Or maybe the film could open with Williams playing high-school football at Assumption High School in Napoleonville, La., where he earns second-team all-state recognition as a senior, playing with future New York Giants running back and big-time recruit Brandon Jacobs. Even with schools recruiting Jacobs hard, Williams doesn’t get a second look from anyone – not from LSU, and not even from Division I-AA Nicholls State, a school in Thibodaux, La., only 20 miles away. Another true story.


“We tried to sell him to some small colleges and they just wouldn’t bite,” Assumption coach Don Torres said. “He’s one of the type of guys that just does what he’s got to do. He doesn’t stand out.


“Brandon’s emotional and flashy, and Tramon’s not the same way. He’s undercover, doing the right thing, making sure all the business is taken care of and playing even-keel all the time. Brandon’s emotional and Tramon is level-headed.”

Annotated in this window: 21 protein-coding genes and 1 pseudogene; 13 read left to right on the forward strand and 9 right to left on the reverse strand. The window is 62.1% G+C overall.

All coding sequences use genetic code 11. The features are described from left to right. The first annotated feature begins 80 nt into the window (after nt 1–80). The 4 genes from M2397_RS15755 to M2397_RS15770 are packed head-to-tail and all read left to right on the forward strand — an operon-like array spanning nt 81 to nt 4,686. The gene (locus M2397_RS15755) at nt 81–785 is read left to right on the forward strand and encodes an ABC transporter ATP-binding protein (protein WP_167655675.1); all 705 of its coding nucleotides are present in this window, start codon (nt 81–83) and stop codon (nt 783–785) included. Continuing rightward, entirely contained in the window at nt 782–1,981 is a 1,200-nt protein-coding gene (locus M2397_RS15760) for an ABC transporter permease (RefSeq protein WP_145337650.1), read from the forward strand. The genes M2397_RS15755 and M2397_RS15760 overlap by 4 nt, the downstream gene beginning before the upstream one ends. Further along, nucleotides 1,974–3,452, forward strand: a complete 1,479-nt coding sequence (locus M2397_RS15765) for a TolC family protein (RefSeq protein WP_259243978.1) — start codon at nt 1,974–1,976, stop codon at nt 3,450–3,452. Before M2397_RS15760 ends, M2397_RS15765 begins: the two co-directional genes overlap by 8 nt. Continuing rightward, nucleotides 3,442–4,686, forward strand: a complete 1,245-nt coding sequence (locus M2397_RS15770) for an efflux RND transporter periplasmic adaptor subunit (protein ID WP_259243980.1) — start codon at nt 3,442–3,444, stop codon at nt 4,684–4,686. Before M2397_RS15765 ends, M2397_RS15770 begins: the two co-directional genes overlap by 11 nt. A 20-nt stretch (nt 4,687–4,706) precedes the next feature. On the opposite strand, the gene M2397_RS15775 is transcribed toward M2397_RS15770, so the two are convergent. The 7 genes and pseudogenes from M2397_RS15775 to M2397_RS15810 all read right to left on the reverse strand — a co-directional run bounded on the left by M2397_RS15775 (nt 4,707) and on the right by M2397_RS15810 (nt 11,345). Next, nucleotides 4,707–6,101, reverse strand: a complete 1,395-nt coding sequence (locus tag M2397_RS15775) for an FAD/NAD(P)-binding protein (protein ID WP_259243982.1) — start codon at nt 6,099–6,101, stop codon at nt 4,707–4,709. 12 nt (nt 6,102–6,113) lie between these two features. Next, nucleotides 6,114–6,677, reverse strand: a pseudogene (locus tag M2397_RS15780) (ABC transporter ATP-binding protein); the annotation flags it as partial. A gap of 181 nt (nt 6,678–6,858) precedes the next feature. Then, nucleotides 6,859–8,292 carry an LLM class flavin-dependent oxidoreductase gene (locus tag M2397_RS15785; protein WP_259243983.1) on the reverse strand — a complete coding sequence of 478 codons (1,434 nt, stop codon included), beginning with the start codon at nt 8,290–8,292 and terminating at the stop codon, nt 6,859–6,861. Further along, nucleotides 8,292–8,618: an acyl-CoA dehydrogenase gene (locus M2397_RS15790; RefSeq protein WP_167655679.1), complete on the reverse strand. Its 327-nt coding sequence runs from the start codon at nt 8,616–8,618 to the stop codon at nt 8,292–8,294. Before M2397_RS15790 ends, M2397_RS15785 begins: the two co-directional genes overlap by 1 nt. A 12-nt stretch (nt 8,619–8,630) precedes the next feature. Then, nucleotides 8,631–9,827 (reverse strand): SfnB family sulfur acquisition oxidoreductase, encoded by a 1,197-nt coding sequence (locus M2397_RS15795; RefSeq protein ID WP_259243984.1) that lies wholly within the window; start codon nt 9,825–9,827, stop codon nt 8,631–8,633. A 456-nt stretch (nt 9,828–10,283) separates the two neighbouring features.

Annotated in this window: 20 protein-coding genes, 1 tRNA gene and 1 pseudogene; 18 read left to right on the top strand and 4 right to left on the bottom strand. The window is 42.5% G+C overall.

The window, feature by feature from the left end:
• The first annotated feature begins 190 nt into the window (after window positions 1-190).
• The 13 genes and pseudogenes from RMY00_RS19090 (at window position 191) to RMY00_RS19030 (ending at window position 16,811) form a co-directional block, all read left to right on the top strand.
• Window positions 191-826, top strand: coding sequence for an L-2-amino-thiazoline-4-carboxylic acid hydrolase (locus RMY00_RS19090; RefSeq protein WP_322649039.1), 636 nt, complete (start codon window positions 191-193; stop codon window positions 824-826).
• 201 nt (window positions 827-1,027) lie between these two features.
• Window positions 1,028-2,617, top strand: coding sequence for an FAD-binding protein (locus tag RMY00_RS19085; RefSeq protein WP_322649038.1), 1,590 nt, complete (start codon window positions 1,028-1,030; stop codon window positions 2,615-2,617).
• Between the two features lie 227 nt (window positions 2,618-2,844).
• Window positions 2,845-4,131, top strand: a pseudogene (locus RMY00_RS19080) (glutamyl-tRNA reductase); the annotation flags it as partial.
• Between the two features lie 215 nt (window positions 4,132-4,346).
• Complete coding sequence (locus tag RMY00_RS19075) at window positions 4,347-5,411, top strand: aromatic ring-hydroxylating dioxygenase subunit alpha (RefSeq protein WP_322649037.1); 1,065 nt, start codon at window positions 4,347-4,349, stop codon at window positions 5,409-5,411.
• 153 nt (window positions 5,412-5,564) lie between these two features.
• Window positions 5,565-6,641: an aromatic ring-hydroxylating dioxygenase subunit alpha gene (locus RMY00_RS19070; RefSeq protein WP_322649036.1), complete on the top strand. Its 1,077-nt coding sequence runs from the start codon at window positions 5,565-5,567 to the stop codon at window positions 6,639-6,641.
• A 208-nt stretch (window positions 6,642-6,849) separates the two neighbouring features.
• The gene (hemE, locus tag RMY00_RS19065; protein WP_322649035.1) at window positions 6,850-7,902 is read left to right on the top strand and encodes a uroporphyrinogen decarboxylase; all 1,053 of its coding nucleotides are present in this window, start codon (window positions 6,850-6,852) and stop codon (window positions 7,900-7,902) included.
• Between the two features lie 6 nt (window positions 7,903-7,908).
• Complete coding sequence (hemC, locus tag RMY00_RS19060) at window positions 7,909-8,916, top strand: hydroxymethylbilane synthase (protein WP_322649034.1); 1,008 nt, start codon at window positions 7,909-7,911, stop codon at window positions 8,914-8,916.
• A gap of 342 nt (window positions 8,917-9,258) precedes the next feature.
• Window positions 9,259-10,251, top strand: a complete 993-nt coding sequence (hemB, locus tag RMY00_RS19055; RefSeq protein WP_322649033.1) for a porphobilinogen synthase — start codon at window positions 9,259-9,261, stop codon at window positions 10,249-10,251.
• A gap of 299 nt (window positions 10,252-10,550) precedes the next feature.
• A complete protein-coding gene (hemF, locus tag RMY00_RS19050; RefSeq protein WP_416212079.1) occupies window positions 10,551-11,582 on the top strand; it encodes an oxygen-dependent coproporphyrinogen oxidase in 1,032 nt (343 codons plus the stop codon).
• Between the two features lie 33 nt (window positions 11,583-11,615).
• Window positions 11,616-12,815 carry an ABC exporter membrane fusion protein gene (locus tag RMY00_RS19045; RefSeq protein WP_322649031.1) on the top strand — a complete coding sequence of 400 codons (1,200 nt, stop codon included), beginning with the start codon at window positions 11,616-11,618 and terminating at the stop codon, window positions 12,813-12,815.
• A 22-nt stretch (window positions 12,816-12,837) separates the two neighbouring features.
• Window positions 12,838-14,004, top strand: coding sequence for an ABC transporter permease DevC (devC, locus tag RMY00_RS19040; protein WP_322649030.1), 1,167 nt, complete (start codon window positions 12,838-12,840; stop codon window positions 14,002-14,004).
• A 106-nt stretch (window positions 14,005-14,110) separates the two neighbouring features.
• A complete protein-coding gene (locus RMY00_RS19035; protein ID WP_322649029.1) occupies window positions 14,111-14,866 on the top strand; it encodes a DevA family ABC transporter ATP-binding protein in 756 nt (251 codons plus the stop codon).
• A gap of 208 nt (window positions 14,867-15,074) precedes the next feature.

Or maybe the film could open with Williams as a teenager, working his summer job – shoveling coal. He’d worked in a supermarket, but wasn’t making enough money, so he took another one. Another true story.


“Out there in the sun, sun beating on you, Louisiana weather, and out there, hard hat, work boots,” Williams recalled. “It's one of those deals where you've pretty much done everything in your life, worked tough jobs, to do what you love and that's football now. And it's easy."


At least, Williams has made it look easy this year. A starter from the first game while two-time Pro Bowl cornerback Al Harris tried to come back from the 2009 catastrophic knee injury that made Williams a starter late last season, Williams has developed into one of the game’s top cover men.